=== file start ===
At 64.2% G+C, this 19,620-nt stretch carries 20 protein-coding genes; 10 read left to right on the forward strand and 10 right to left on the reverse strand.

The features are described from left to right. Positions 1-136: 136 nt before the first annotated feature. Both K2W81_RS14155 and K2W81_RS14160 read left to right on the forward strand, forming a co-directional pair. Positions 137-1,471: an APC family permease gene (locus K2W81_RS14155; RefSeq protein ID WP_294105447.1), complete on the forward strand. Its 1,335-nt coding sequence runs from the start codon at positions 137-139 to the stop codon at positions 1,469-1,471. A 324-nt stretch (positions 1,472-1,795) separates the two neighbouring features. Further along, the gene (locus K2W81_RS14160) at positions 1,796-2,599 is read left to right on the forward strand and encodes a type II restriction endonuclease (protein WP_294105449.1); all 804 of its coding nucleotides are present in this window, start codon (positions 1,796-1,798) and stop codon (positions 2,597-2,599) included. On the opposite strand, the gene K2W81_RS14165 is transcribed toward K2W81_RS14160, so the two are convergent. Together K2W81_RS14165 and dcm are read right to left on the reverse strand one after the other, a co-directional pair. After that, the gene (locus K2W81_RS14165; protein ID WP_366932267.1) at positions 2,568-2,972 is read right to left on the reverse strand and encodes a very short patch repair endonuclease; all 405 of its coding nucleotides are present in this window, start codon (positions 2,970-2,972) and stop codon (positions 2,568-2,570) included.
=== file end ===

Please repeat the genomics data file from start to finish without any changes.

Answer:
At 64.2% G+C, this 19,620-nt stretch carries 20 protein-coding genes; 10 read left to right on the forward strand and 10 right to left on the reverse strand.

The features are described from left to right. Positions 1-136: 136 nt before the first annotated feature. Both K2W81_RS14155 and K2W81_RS14160 read left to right on the forward strand, forming a co-directional pair. Positions 137-1,471: an APC family permease gene (locus K2W81_RS14155; RefSeq protein ID WP_294105447.1), complete on the forward strand. Its 1,335-nt coding sequence runs from the start codon at positions 137-139 to the stop codon at positions 1,469-1,471. A 324-nt stretch (positions 1,472-1,795) separates the two neighbouring features. Further along, the gene (locus K2W81_RS14160) at positions 1,796-2,599 is read left to right on the forward strand and encodes a type II restriction endonuclease (protein WP_294105449.1); all 804 of its coding nucleotides are present in this window, start codon (positions 1,796-1,798) and stop codon (positions 2,597-2,599) included. On the opposite strand, the gene K2W81_RS14165 is transcribed toward K2W81_RS14160, so the two are convergent. Together K2W81_RS14165 and dcm are read right to left on the reverse strand one after the other, a co-directional pair. After that, the gene (locus K2W81_RS14165; protein ID WP_366932267.1) at positions 2,568-2,972 is read right to left on the reverse strand and encodes a very short patch repair endonuclease; all 405 of its coding nucleotides are present in this window, start codon (positions 2,970-2,972) and stop codon (positions 2,568-2,570) included.